A group of women who have had abortions have spoken out to caution the prime minister on law reform.
It follows a report back by the Law Commission that recommended ways to decriminalise abortion.
An open letter to Prime Minister Jacinda Ardern has been published as a full-page advertisement in the Sunday Star Times, Herald on Sunday and will be published in the Dominion Post on Monday.
The open letter includes the names of the eight women and the number of children they have, including those they have aborted.
It is thought to be the first time in New Zealand history that a group of women who have had abortions have spoken publicly about their experience, a statement by the group said.
Spokesperson Barbara Hill said that it was time for an honest conversation about the impact abortion had.
"We began to feel that the law was changing too fast without any investigation of the fallout and consequences of abortion."
Ms Hill could not say how much it cost to take out the three full-page advertisements.
She said the advertisements were funded by the eight women and a number of organisations, including Family First.
"What we would like to do is just draw it to the attention of both Jacinda Ardern and our MPs as well as the public that it needs to have more investigation.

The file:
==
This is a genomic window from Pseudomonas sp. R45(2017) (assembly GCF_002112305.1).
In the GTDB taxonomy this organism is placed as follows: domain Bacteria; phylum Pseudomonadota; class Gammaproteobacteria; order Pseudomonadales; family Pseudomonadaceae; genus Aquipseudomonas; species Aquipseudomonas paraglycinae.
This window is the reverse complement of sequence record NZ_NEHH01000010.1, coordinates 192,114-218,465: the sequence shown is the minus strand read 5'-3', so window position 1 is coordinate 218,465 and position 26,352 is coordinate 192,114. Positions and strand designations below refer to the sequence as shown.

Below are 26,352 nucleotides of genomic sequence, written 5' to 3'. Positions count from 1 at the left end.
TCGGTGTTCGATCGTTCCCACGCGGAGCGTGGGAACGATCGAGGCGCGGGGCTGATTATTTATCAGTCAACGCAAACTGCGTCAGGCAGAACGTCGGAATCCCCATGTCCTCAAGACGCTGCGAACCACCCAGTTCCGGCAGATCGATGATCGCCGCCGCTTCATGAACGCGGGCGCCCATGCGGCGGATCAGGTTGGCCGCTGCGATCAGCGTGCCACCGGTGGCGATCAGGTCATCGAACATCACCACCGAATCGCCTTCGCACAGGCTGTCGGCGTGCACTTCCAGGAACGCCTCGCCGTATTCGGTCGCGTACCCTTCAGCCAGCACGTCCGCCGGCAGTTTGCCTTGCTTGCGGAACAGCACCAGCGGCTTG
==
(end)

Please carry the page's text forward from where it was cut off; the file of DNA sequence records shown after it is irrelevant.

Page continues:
"And people need to be aware - and one of the reasons people aren't aware is because it's people like me who remain silent.
"None of us have really had the courage until we all got together to actually stand up and say, 'Well we need to remind people that there's more to it than just a hospital procedure.' "
Ms Hill has worked with many women post-abortion as a mental health educator and found that many struggled with the emotional fallout.
"None of them have reported having counselling, most of the doctors seemed to be there for the medical side of things but not for the emotional side of things.
"I haven't had any evidence to the contrary that women are being well-prepared for abortion - it's been reported that mostly it's treated as a procedure and it's just some cells to get rid of."
Ms Hill said she experienced grief and a range of emotional problems that she was not prepared for following her abortion.
"Initially, I had huge relief after I had an abortion. I thought it had solved my problem - I didn't wish to be pregnant, it wasn't a good time in my life, and I thought, in effect, I could get away with it.
"but I find, particularly with my next children, it was quite a problem for me to bond with them. I was quite an angry mother and I really had to weigh up what had caused this."
However, reproductive rights campaigner Dame Margaret Sparrow said support and counselling was already available for women, and that she did not believe more support was needed.
"I mean it's sad that these women had an experience where they didn't have counselling, but my experience is that in most situations, good counselling is available."